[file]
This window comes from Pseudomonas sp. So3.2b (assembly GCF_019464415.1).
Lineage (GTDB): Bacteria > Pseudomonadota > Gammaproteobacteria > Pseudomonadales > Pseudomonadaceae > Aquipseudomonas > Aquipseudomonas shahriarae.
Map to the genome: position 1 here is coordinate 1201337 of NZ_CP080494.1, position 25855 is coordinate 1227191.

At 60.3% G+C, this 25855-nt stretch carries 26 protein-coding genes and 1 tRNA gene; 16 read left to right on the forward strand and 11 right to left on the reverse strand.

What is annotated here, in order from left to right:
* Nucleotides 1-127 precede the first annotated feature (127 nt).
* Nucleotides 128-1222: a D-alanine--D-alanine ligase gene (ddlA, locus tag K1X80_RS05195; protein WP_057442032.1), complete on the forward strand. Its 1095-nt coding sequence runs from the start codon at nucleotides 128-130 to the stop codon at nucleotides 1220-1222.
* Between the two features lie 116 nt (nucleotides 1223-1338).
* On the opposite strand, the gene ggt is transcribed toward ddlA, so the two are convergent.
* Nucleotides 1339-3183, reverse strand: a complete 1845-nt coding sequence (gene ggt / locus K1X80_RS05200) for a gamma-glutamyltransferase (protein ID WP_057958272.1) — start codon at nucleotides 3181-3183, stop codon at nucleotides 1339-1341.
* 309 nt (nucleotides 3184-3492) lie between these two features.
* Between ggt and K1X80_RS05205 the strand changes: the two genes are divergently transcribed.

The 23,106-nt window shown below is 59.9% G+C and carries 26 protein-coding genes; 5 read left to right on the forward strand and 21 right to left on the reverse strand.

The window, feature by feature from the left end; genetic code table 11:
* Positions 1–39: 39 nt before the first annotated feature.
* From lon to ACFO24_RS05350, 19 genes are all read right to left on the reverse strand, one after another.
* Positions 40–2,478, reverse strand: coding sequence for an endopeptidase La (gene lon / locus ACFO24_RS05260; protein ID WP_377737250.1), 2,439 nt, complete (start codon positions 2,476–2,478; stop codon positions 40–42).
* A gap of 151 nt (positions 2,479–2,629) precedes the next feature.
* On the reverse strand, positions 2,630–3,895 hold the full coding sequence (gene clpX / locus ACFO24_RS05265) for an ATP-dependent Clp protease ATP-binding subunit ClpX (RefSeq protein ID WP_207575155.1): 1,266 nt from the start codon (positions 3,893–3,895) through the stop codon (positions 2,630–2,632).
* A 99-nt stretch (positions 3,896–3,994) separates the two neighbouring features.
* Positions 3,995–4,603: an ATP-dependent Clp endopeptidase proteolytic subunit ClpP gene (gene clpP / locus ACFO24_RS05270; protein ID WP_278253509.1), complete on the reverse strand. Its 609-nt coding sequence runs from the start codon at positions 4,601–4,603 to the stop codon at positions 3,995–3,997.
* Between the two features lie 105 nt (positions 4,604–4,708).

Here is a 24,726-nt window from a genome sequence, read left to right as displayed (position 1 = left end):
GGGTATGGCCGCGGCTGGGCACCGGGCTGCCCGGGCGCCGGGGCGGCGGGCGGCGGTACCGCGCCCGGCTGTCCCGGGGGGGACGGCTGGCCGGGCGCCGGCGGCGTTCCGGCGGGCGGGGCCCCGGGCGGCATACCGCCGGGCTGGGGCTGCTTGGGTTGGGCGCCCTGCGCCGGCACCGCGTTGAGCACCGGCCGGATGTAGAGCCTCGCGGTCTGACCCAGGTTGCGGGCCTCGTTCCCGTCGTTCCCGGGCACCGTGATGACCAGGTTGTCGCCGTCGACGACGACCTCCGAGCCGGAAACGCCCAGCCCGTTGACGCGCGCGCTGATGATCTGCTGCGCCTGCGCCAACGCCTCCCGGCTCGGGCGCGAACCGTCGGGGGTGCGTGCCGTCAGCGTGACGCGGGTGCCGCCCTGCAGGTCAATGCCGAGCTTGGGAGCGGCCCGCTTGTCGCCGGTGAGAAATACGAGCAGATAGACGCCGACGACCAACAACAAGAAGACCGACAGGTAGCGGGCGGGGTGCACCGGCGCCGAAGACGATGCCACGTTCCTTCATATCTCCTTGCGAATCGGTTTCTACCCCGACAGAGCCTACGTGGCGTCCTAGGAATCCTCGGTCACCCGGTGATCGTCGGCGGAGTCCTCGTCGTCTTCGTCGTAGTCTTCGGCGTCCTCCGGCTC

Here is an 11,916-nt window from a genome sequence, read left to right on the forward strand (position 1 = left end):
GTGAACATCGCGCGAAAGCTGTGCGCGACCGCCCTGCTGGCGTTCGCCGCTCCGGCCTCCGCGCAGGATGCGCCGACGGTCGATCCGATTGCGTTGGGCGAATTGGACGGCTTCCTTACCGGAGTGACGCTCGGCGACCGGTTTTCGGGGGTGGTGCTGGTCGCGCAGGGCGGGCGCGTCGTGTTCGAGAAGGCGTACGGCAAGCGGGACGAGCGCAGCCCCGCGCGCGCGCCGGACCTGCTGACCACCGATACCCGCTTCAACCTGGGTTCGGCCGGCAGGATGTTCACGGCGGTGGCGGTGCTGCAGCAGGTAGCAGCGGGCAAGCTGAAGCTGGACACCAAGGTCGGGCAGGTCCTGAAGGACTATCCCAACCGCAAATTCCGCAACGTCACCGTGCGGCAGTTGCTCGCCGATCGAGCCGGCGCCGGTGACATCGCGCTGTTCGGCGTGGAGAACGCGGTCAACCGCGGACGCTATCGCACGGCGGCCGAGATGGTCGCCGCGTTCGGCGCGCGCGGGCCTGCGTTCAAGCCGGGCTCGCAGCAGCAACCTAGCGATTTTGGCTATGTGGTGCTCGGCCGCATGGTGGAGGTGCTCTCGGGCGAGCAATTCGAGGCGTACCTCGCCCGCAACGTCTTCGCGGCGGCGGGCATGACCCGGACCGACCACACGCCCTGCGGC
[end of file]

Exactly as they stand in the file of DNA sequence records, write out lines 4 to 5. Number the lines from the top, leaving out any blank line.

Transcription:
At 60.3% G+C, this 25855-nt stretch carries 26 protein-coding genes and 1 tRNA gene; 16 read left to right on the forward strand and 11 right to left on the reverse strand.

What is annotated here, in order from left to right: